Dental & Vision Insurance
Oral Health, Why it’s important for all of us? Dental hygiene is known to effect a person’s overall health, especially seniors.
Though we have all heard the saying that the eyes are the window to the soul, similarly, it can be said that the mouth is the window to your health. Though it may seem insignificant, dental hygiene is one of the most important aspects of good health for everyone. But this is especially true for seniors.
As we get older, our immune systems are generally less able to combat germs that cause different health issues and common oral health issues become more pronounced. In addition to this factor, older adults may use denture. When dentures are used, food and other particles are more likely to get lodged in and stuck against the gums, which can lead to issues like gingivitis.
Oral health problems don’t just affect the mouth itself; the mouth is a gateway to the rest of the body, after all. Poor dental hygiene can lead to more serious medical problems, like heart disease and diabetes. Further, nearly a quarter of all seniors have severe gum disease, and related complications lead to hundreds of thousands of emergency room visits a year. Surprisingly, about a third of all of these issues are caused by dry mouth, which can easily be remedied with over-the-counter medications.
WARNING SIGNS TO LOOK OUT FOR
As we age, our teeth naturally decay. However, there are certain signs to be on the lookout for, which can denote bad health. First of all, darkened teeth can signify serious issues. Sometimes, they are just a result of a lifetime of drinking coffee and wine, or from smoking. However, it can also be a sign of thinning enamel, the outer layer of the teeth, which allows the dark dentin to show through.
If your loved one has had toothaches or even teeth falling out, it could be a sign of a couple different issues: gum disease and/or root decay. Gum disease is one of the most prevalent dental problems for seniors. It can be caused by anything from using tobacco, to food lodged in the teeth, to shoddy dental structures, to a poor diet, and even from health issues like diabetes. It is also the leading cause of tooth loss. Similarly, root decay is often caused by overexposure to acid, such as reflux or from certain foods and drinks. The root loses its enamel as the gum recedes, causing it to rot.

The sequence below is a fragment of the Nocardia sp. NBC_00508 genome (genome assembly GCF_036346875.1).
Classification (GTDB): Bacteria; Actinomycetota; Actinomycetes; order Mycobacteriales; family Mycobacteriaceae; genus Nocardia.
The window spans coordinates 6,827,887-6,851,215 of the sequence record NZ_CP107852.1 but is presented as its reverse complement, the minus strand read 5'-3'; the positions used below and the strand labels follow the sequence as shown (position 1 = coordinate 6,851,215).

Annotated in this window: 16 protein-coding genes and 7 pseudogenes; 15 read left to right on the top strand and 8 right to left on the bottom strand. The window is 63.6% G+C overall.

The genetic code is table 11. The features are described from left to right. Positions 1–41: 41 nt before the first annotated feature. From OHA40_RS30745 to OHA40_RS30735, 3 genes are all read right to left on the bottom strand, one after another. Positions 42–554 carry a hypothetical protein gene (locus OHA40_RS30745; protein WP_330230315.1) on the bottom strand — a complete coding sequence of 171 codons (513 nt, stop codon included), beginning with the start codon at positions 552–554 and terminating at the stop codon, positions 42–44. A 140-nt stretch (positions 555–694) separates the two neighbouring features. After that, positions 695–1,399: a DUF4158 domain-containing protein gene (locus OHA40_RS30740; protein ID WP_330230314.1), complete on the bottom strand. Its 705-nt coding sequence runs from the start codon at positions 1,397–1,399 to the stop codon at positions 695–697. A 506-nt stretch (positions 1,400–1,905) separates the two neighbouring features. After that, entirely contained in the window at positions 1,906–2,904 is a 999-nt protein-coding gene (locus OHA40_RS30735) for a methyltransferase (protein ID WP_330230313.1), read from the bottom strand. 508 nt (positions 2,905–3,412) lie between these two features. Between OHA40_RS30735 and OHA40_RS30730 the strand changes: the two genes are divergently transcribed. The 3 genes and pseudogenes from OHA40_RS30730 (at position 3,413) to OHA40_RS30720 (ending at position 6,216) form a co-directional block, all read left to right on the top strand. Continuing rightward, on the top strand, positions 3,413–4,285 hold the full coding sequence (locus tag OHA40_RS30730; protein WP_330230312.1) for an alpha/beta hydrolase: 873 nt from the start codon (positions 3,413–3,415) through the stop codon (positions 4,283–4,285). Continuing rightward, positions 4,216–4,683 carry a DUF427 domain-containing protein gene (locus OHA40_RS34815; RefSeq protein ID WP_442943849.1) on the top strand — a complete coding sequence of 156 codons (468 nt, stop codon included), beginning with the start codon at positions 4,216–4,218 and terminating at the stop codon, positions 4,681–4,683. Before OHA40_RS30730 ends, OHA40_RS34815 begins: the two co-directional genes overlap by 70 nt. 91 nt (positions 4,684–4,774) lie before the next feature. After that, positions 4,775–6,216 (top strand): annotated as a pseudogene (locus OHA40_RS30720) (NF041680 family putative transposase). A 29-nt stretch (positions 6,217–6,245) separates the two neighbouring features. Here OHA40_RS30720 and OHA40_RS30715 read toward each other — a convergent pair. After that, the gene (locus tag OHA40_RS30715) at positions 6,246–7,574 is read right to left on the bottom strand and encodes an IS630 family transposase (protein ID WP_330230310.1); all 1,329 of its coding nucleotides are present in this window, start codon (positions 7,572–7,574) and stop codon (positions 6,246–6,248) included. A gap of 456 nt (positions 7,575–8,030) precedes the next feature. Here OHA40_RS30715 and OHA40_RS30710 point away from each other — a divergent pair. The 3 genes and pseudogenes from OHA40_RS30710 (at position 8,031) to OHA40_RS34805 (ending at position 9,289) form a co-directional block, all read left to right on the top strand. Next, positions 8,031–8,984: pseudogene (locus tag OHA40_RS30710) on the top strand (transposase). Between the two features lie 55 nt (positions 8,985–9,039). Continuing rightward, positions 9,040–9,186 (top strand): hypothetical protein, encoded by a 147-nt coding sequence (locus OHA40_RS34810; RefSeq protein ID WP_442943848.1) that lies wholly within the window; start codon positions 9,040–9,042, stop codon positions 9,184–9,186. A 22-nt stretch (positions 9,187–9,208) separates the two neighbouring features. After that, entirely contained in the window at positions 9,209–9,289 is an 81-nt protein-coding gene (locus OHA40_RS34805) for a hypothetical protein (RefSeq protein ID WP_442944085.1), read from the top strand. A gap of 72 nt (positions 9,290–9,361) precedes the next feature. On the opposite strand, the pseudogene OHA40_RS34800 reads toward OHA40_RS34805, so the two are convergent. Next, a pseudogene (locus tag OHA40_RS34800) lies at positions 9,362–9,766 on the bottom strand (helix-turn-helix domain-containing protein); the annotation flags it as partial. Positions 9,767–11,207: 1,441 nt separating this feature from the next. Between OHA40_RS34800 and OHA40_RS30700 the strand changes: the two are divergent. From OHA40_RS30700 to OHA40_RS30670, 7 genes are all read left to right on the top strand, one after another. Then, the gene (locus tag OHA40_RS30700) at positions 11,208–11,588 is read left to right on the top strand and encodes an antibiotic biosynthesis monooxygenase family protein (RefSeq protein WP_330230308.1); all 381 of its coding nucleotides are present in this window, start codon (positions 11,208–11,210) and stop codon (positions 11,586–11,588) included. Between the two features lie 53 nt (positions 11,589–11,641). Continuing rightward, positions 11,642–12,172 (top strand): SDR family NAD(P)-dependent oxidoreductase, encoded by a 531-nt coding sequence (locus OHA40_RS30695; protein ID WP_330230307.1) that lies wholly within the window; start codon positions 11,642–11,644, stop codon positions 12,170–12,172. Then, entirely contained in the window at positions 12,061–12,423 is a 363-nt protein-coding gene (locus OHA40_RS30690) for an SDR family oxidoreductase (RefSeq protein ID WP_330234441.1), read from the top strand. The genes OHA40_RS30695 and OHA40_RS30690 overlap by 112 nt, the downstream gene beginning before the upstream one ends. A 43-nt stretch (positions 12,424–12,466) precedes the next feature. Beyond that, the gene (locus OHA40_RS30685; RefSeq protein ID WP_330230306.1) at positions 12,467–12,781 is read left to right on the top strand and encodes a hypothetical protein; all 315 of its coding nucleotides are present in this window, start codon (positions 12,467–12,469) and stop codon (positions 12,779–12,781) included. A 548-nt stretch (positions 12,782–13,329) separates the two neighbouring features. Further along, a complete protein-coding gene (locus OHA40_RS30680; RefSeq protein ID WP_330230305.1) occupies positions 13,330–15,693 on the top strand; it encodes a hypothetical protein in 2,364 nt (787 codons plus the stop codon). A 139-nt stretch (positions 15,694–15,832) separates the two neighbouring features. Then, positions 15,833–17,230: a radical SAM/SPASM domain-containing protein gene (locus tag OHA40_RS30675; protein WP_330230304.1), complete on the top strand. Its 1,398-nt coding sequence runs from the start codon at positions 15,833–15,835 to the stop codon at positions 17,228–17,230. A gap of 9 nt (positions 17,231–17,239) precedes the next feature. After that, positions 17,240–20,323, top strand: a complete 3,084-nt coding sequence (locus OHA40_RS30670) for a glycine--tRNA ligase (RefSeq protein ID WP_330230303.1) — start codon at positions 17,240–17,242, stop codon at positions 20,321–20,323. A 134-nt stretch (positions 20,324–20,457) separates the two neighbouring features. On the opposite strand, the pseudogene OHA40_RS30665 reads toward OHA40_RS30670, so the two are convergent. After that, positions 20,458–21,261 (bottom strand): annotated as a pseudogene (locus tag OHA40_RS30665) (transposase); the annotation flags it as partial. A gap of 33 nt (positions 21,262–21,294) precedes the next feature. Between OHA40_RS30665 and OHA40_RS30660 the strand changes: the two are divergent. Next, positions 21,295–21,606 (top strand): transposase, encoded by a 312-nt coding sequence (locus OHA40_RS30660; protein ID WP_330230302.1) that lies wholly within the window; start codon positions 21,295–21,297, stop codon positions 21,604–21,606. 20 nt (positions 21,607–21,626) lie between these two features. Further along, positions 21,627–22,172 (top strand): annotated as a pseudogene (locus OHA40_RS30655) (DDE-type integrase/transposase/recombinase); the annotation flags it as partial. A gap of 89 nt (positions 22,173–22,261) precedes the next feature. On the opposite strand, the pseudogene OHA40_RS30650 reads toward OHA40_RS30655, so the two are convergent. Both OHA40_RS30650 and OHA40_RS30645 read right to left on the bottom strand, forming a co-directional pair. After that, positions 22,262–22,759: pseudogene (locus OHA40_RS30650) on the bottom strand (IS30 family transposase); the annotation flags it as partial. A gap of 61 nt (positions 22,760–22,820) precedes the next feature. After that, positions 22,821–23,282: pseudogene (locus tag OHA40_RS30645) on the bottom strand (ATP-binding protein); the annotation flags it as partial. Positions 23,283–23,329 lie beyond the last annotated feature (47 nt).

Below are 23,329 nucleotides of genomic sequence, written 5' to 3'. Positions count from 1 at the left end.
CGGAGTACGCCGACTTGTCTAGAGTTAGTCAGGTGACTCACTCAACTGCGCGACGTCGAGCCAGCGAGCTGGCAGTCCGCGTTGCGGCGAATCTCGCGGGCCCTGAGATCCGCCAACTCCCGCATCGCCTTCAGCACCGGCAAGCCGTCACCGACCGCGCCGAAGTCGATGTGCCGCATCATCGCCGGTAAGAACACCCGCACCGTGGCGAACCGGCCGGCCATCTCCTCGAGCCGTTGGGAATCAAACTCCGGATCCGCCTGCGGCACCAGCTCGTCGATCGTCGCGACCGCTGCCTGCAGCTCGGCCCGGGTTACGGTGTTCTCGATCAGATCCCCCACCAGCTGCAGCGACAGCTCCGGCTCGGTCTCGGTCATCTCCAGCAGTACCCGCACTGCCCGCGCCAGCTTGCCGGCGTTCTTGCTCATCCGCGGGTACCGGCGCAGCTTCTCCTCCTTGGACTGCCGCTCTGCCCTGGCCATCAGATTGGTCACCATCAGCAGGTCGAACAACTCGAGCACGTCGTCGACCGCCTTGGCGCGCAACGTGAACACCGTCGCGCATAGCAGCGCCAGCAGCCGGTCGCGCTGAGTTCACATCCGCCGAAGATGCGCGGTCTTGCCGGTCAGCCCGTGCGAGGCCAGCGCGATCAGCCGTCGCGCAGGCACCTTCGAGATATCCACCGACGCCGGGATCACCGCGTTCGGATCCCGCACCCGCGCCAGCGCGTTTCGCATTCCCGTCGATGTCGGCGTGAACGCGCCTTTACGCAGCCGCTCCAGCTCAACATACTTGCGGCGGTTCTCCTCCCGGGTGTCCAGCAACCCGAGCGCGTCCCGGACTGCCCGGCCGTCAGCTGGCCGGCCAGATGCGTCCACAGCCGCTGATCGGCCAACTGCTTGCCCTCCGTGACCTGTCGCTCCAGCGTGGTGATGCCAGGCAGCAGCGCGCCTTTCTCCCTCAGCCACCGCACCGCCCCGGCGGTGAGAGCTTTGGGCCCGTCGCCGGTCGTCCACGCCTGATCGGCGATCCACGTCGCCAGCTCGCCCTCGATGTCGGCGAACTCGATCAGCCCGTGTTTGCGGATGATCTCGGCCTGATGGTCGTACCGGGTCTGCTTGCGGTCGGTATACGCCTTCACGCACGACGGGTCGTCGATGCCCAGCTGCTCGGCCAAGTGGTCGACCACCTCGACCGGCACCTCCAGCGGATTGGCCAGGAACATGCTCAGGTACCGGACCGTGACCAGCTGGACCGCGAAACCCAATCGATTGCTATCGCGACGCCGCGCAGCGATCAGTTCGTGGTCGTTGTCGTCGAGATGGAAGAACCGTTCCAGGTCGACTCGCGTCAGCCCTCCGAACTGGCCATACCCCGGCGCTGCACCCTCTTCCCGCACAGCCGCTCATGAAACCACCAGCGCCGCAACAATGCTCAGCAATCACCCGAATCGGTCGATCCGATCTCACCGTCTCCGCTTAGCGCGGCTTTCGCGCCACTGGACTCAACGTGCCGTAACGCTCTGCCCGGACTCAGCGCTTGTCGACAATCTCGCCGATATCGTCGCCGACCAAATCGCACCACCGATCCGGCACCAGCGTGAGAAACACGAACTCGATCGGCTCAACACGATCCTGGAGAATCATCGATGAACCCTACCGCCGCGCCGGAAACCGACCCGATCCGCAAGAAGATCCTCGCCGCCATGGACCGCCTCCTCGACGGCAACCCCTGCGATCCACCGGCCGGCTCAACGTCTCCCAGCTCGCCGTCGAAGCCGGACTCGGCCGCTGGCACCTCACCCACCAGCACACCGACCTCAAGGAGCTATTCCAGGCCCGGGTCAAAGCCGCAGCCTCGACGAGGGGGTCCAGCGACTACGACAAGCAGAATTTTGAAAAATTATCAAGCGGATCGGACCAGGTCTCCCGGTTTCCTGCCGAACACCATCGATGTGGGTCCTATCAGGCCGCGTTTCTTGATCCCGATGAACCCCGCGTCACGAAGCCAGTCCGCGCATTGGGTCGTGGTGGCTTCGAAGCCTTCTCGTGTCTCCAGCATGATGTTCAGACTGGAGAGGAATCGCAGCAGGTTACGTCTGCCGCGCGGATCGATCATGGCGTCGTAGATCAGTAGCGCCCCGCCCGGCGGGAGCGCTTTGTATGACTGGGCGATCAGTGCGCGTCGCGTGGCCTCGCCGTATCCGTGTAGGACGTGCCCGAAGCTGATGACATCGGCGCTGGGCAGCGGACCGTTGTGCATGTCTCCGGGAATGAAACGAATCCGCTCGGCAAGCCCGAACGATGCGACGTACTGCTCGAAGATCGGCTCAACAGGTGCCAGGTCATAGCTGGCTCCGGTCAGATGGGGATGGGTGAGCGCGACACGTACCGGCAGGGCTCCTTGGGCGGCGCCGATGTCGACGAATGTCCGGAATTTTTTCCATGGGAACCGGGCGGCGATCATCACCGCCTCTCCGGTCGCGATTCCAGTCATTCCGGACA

A build-up of Candida albicans can also be an issue. Candida albicans is a yeast that grows in our digestive tracts and other areas with no side effects. However, it can lead to an infection in the mouth. Often, it develops underneath dentures, causing inflammation. An over-growth of Candida albicans can also be caused by certain medications; in these cases, the infection is called “thrush.”
Taking Care of Senior Dental Hygiene
Maintaining good oral health in seniors requires much the same care as any other age. It’s important to brush at least twice a day with toothpaste that contains fluoride, which helps teeth stay strong. In addition, flossing at least once a day is vital, as seniors may not realize they have food stuck in their teeth; a water pick may be especially useful. Finally, be sure to use an antiseptic mouthwash, which kills the bacteria that cause plaque and gum disease. Also, don’t skip out on the dentist! Following through on your scheduled dentist appointments are important. You should see your dentist at least twice a year. They will check for various signs of poor oral health that you may miss.
If it seems as if your loved one is unable to care for their teeth as well as other personal care needs as they once did, it might be time to consider an assisted living community.